Gallstone Pain Relief

Updated February 21, 2017

Gallstones are hard objects that develop in the gallbladder. Although it is a common condition, some people are unaware they suffer from it because gallstones rarely produce symptoms. However, gallstones can become painful, and in those cases you'll need treatment.


Pain is a common symptom of gallstones, and it can occur in the upper right section of the stomach, the back and shoulder. Discomfort generally occurs suddenly, and it can persist for minutes or hours. To stop gallstone pain, doctors normally prescribe medications designed to dissolve the stone. These oral medicines are effective in the long run, but unfortunately they do not provide immediate relief, as it can take several months to completely dissolve a gallstone.


Surgery is another common remedy, wherein a surgeon removes the gallbladder to stop pain and prevent the recurrence of gallstones. The surgery is safe and a good option, as the gallbladder isn't a necessary organ. Although removal of the gallbladder doesn't impair the digestion process, side effects may include diarrhoea and occasional abdominal pain.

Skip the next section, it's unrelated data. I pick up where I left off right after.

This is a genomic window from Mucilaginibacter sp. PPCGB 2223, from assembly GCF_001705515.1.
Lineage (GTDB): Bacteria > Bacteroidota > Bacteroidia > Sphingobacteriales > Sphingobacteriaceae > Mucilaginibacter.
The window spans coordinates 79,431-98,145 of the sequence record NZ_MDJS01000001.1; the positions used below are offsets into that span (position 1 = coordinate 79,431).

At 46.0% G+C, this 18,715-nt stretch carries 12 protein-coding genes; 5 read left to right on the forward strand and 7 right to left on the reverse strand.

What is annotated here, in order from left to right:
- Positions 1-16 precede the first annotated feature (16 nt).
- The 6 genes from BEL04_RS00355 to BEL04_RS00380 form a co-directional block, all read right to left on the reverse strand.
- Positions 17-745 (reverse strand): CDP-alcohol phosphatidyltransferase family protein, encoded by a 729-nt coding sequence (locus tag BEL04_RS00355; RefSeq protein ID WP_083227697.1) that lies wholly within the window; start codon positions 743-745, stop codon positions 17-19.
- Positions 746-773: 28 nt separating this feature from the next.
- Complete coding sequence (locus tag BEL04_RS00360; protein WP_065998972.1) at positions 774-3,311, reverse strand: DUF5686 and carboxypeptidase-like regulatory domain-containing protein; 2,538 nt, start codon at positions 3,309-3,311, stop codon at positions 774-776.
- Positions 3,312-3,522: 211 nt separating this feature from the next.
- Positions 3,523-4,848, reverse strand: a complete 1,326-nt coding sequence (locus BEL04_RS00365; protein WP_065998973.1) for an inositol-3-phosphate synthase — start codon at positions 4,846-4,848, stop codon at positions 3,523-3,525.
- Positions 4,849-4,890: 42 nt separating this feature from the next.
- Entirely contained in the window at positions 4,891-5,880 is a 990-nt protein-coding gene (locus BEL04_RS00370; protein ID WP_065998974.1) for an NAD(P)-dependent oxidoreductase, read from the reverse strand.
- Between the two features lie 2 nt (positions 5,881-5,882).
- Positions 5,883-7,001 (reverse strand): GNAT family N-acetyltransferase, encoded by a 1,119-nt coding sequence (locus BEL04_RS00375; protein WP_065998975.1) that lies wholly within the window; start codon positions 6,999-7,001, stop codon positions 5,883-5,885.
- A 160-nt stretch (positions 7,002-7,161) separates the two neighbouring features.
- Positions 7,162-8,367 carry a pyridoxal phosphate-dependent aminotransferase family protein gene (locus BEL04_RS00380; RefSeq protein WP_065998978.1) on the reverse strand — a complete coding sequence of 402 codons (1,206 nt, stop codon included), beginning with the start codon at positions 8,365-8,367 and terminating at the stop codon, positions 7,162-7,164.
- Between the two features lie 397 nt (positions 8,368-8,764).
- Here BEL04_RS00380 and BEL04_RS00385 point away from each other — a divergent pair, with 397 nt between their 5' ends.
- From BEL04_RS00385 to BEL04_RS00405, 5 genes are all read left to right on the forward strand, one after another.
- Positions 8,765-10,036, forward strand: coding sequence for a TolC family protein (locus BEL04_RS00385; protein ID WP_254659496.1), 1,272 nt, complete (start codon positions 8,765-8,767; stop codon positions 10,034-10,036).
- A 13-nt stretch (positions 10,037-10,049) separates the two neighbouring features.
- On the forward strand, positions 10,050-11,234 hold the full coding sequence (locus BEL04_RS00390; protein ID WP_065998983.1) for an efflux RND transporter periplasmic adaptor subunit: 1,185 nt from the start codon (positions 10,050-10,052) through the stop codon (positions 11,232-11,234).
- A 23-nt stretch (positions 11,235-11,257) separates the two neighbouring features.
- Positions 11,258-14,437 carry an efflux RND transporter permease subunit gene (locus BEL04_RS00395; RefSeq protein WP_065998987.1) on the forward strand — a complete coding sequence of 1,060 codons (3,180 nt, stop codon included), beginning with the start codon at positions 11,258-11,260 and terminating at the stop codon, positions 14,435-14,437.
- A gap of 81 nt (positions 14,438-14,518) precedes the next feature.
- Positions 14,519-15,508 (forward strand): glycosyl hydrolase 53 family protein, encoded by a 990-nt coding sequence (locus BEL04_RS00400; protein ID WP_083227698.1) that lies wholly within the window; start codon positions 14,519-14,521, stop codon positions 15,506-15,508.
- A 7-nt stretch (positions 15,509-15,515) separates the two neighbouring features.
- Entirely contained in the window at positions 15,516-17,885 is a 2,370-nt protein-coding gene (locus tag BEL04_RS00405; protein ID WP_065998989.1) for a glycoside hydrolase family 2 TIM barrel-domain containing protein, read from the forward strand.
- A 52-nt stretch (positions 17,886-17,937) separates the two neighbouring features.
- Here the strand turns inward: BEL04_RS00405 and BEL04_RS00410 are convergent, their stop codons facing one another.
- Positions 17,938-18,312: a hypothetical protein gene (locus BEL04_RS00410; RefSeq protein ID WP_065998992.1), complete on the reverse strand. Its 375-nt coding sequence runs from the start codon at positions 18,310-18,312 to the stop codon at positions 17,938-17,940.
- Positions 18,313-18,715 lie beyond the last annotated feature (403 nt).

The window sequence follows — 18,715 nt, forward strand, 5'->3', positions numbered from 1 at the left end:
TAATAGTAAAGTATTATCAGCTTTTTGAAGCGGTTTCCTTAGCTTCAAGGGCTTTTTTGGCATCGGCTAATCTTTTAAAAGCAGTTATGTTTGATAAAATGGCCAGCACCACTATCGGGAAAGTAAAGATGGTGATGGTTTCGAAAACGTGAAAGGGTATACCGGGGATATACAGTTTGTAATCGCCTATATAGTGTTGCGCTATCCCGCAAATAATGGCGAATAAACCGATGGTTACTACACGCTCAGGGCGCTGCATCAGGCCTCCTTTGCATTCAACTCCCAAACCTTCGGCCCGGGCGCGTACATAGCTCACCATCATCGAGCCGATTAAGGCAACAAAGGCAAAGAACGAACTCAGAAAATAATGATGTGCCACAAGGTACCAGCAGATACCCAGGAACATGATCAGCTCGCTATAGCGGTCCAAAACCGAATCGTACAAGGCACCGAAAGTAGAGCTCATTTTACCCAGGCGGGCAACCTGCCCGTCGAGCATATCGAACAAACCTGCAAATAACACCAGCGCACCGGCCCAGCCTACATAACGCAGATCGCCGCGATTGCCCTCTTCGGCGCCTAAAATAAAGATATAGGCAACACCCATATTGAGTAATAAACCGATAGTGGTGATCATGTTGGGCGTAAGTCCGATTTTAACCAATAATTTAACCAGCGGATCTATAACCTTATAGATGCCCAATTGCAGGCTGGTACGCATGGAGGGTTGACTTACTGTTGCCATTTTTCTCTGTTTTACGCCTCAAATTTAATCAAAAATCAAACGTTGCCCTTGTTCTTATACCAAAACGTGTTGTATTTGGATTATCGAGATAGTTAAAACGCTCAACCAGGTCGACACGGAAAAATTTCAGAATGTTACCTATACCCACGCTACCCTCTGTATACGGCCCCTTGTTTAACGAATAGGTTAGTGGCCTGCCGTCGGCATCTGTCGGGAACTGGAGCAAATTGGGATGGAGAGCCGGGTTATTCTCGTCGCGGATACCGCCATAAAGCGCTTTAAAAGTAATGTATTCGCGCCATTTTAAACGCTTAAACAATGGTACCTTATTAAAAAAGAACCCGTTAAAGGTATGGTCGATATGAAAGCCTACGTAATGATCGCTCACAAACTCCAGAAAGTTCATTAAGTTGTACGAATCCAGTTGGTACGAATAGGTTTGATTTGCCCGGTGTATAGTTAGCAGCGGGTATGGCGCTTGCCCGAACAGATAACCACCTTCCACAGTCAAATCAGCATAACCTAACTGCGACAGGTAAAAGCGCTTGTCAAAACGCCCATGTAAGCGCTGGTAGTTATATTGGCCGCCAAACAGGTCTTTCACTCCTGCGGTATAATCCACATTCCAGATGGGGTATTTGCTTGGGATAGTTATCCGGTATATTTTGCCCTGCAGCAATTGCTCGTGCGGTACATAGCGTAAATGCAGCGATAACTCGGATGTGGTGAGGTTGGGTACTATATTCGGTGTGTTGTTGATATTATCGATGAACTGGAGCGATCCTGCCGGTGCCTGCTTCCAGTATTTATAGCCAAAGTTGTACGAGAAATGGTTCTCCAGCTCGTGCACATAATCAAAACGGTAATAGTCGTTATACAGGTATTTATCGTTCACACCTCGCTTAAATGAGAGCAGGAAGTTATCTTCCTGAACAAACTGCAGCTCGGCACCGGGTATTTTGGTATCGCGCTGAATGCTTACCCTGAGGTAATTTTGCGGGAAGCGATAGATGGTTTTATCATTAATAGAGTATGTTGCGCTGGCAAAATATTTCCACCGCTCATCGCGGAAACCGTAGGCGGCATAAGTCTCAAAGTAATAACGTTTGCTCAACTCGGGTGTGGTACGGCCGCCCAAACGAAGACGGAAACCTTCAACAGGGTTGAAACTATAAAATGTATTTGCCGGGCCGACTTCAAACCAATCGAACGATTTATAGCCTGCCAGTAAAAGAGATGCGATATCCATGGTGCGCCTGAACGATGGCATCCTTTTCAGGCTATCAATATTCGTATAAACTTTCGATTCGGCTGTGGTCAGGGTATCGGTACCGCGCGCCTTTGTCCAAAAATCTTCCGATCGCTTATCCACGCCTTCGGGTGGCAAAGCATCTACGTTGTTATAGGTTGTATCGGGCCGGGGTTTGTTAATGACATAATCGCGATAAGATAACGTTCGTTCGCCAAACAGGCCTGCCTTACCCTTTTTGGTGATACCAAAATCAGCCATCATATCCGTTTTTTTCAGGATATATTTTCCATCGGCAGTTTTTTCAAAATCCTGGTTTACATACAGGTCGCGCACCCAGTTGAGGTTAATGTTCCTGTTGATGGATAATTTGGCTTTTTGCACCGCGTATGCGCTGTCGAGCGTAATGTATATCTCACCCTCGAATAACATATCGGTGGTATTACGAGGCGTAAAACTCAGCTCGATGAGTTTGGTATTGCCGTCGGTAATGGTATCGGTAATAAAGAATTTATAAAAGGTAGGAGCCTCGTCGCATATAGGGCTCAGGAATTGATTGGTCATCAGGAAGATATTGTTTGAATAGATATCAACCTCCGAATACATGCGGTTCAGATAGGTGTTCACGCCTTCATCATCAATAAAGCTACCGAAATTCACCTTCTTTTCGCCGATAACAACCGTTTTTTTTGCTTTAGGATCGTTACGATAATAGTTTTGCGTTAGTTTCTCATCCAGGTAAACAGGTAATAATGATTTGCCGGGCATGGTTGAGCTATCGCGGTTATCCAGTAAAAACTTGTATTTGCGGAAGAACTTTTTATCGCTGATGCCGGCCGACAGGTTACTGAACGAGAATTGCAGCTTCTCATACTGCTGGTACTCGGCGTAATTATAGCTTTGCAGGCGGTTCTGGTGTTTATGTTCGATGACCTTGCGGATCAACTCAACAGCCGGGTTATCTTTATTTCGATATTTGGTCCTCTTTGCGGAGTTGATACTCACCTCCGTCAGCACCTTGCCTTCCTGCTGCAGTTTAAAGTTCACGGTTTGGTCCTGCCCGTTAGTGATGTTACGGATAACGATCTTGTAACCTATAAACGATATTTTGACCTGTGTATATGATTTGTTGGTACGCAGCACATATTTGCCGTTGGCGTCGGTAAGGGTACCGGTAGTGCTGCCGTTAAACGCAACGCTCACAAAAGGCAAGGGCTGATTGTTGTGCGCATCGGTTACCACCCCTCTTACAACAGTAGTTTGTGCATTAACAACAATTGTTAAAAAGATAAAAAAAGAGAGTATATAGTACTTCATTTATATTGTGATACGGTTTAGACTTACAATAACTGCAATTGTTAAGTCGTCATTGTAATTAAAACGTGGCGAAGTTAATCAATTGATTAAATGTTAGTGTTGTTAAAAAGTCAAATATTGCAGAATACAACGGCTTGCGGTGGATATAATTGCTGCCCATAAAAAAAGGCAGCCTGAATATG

Lifestyle Changes

Even though minor cases of gallstones rarely cause pain or discomfort, complications can develop, wherein sufferers begin to experience sudden intense pain. However, there are ways to prevent this discomfort. For starters, eat at least three regular meals a day; skipping meals and malnutrition contribute to the development of gallstones and may aggravate existing stones. Additionally, at least 90 minutes of physical activity per week and reducing your body weight can stop the development of gallstones and prevent complications such as pain.

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About the Author

Valencia Higuera is a freelance writer from Chesapeake, Virginia. She has contributed content to print publications and online publications such as, AOL Travel, and ABC Loan Guide. Higuera primarily works as a personal finance, travel and medical writer. She holds a Bachelor of Arts degree in English/journalism from Old Dominion University.